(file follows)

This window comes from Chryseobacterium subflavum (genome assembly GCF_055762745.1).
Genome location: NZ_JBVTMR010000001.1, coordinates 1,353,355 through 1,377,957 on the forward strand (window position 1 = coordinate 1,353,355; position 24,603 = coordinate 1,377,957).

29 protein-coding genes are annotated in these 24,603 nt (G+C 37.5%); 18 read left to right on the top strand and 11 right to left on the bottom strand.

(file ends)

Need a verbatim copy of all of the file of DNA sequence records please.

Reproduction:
This window comes from Chryseobacterium subflavum (genome assembly GCF_055762745.1).
Genome location: NZ_JBVTMR010000001.1, coordinates 1,353,355 through 1,377,957 on the forward strand (window position 1 = coordinate 1,353,355; position 24,603 = coordinate 1,377,957).

29 protein-coding genes are annotated in these 24,603 nt (G+C 37.5%); 18 read left to right on the top strand and 11 right to left on the bottom strand.